We stand beneath the towering elm trees in Central Park’s Strawberry Fields secluded in mind and body from the world around us. In the background there is the faint strumming of guitars playing Beatles music and people singing along. Tourists peer at us from time to time, watching our bodies in motion as we practice a Chinese form of movement known as qigong. You could almost taste their curiosity as they watched our workout and snapped photographs.
The movements of qigong are gentle, but, however subtle work on energy and physical balance, and stimulation of body organs, such as the heart, lungs, liver, and kidneys. We lightly pound or massage these areas for stimulation and to unleash energy blockages. Other movements involve bending, stretching, and walking in specific sequences to improve balance. There is a meditative quality to our movements as well.
Who are we? We are a group of urban dwellers who wanted to connect to nature and found no better choice than bringing ourselves outdoors in the naturally beautiful backdrop of Central Park.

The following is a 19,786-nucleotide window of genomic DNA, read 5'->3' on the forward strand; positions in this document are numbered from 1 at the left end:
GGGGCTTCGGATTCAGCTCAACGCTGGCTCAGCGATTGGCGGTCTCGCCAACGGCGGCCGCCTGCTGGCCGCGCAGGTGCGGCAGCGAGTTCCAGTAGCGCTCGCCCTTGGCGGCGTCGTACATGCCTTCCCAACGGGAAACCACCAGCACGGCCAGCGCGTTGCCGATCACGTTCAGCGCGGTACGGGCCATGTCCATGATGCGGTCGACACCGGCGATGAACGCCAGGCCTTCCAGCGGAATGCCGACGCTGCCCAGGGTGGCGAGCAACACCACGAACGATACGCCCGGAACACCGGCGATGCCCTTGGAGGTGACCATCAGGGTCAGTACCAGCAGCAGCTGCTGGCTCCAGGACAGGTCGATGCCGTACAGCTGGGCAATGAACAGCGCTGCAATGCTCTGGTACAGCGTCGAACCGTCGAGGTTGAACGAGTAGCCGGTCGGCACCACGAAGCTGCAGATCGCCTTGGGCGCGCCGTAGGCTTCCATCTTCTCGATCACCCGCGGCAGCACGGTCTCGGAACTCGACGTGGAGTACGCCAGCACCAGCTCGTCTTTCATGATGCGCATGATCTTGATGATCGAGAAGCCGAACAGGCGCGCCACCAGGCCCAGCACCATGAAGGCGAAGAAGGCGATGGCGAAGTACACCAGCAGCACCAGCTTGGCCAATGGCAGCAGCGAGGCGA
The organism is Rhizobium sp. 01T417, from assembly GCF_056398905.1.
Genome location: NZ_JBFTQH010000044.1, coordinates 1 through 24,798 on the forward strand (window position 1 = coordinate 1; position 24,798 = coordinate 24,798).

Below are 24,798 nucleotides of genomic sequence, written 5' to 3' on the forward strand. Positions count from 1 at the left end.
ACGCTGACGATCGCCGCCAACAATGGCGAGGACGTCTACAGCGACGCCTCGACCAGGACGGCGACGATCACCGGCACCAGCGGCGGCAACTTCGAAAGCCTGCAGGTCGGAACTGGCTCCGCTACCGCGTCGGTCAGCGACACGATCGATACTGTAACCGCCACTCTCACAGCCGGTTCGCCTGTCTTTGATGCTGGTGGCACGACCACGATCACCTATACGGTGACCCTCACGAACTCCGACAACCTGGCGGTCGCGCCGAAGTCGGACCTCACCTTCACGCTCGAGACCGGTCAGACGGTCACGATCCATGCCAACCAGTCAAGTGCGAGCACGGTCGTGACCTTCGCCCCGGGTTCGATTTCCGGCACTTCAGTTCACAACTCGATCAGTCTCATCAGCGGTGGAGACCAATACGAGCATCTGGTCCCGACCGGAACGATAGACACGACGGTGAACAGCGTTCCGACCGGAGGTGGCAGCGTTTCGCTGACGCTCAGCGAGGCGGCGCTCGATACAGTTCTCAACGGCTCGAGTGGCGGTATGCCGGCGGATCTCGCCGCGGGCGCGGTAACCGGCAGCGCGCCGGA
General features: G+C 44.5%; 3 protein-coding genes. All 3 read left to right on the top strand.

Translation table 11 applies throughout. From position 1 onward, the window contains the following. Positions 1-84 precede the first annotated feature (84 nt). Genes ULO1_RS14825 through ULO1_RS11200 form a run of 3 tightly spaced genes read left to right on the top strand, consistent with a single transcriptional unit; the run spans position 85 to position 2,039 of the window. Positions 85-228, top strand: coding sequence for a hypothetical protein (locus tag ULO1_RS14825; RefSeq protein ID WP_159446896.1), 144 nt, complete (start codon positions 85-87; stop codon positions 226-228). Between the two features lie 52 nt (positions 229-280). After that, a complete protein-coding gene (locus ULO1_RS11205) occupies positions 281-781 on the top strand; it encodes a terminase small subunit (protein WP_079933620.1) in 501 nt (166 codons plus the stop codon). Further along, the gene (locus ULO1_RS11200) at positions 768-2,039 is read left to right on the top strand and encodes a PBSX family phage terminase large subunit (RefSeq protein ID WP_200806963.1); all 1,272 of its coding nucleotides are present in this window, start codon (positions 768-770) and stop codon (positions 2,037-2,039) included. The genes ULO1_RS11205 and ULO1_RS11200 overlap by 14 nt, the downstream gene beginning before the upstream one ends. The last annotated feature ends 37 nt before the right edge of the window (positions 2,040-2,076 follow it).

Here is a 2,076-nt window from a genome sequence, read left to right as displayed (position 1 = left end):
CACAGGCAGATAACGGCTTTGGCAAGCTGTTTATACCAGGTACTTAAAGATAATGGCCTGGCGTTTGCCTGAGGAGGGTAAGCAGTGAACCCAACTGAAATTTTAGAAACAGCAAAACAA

There is nothing novel about qigong. It has a history extending back more than four thousand years. It is a practice similar to tai chi, but less complicated in its movements. Living in New York City we all have seen outdoor tai chi practices, which like the tourists watching us, appeared novel, but only for the eyes and not the body.
Qigong is all that it says it is with health benefits, even in fighting depression, and works at its best, I believe, in the outdoors when you connect with your body and nature at the same time.
My first introduction to qigong was in a local senior center, which I reluctantly went to, thinking that I was not senior enough. I think they call that denial. Octogenarians and their younger counterparts were engrossed in the class and from what I learned later many of them were engaged in a qigong practice for years. Their bodies had a flow and bend to them unlike the stiffness that comes with age, especially for the couch-potato crowd.
Qigong appears to be increasing in popularity even though it is centuries old by Chinese traditions. I hope that it will continue to increase in popularity, and draw people to try qigong and make it a lifelong practice.
“Let food be thy medicine and medicine be thy food.”- Hippocrates
Photo- June Rousso